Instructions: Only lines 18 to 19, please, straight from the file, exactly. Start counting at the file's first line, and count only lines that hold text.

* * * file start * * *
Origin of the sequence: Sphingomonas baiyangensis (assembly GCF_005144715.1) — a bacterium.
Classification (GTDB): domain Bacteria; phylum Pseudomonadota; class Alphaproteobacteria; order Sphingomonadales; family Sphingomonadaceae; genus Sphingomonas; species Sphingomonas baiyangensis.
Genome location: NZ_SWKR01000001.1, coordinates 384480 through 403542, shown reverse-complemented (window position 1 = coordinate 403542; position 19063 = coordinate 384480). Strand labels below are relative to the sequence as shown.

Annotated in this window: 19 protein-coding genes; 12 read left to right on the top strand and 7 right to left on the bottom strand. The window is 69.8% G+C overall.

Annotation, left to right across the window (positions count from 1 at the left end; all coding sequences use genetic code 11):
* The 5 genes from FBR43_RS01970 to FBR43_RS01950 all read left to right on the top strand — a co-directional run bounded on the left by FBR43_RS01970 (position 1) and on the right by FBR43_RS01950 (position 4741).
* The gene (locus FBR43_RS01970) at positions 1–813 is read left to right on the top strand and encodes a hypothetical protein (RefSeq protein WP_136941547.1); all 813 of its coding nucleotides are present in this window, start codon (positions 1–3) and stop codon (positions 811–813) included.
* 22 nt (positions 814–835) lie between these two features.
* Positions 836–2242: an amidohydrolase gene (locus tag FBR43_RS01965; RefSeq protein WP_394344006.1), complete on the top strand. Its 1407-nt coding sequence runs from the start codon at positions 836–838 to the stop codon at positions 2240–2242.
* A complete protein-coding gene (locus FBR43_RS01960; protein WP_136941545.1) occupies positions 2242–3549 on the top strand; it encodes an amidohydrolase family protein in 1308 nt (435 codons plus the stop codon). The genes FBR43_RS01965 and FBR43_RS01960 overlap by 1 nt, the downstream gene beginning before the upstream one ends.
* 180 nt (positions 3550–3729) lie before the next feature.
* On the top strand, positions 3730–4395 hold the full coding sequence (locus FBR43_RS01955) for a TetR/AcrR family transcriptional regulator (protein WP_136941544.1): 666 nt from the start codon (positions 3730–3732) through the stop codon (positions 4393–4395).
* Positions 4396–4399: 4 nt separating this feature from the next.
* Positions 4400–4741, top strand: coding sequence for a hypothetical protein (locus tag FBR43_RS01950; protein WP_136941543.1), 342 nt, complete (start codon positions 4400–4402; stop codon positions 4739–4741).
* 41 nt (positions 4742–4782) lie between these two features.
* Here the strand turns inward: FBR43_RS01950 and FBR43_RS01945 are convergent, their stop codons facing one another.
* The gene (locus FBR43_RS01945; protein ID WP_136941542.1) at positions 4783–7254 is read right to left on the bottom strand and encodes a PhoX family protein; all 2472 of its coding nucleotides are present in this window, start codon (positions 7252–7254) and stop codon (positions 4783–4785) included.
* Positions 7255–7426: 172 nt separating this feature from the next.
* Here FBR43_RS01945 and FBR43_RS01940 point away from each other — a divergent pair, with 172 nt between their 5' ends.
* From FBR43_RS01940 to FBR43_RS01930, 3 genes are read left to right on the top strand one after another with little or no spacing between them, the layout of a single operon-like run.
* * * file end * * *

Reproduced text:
* Positions 7255–7426: 172 nt separating this feature from the next.
* Here FBR43_RS01945 and FBR43_RS01940 point away from each other — a divergent pair, with 172 nt between their 5' ends.